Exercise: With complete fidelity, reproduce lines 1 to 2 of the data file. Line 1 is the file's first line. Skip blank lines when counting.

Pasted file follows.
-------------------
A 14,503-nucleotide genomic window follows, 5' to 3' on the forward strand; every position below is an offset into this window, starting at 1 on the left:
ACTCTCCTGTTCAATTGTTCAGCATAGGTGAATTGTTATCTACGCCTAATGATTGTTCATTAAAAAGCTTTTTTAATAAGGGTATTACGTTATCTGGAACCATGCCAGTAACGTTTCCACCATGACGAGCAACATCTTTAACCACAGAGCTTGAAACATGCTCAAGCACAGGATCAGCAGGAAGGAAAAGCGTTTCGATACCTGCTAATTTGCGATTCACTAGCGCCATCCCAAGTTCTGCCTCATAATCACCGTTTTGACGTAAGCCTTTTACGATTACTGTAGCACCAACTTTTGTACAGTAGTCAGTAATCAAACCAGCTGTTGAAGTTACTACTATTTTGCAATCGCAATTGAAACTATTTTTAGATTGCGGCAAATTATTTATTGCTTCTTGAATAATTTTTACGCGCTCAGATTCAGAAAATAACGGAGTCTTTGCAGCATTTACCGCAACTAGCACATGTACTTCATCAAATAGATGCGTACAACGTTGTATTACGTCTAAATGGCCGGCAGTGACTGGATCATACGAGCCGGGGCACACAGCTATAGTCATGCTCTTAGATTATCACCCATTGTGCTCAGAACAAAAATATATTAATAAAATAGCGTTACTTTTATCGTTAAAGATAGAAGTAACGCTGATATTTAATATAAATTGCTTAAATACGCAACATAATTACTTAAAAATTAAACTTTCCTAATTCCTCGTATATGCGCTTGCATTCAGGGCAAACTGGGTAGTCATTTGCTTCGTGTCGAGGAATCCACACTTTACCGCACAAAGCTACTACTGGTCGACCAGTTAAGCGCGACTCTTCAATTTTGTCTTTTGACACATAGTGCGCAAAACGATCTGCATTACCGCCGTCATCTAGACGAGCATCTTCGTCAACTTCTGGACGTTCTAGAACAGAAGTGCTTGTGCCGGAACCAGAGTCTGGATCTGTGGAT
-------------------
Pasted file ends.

A 14,503-nucleotide genomic window follows, 5' to 3' on the forward strand; every position below is an offset into this window, starting at 1 on the left:
ACTCTCCTGTTCAATTGTTCAGCATAGGTGAATTGTTATCTACGCCTAATGATTGTTCATTAAAAAGCTTTTTTAATAAGGGTATTACGTTATCTGGAACCATGCCAGTAACGTTTCCACCATGACGAGCAACATCTTTAACCACAGAGCTTGAAACATGCTCAAGCACAGGATCAGCAGGAAGGAAAAGCGTTTCGATACCTGCTAATTTGCGATTCACTAGCGCCATCCCAAGTTCTGCCTCATAATCACCGTTTTGACGTAAGCCTTTTACGATTACTGTAGCACCAACTTTTGTACAGTAGTCAGTAATCAAACCAGCTGTTGAAGTTACTACTATTTTGCAATCGCAATTGAAACTATTTTTAGATTGCGGCAAATTATTTATTGCTTCTTGAATAATTTTTACGCGCTCAGATTCAGAAAATAACGGAGTCTTTGCAGCATTTACCGCAACTAGCACATGTACTTCATCAAATAGATGCGTACAACGTTGTATTACGTCTAAATGGCCGGCAGTGACTGGATCATACGAGCCGGGGCACACAGCTATAGTCATGCTCTTAGATTATCACCCATTGTGCTCAGAACAAAAATATATTAATAAAATAGCGTTACTTTTATCGTTAAAGATAGAAGTAACGCTGATATTTAATATAAATTGCTTAAATACGCAACATAATTACTTAAAAATTAAACTTTCCTAATTCCTCGTATATGCGCTTGCATTCAGGGCAAACTGGGTAGTCATTTGCTTCGTGTCGAGGAATCCACACTTTACCGCACAAAGCTACTACTGGTCGACCAGTTAAGCGCGACTCTTCAATTTTGTCTTTTGACACATAGTGCGCAAAACGATCTGCATTACCGCCGTCATCTAGACGAGCATCTTCGTCAACTTCTGGACGTTCTAGAACAGAAGTGCTTGTGCCGGAACCAGAGTCTGGATCTGTGGAT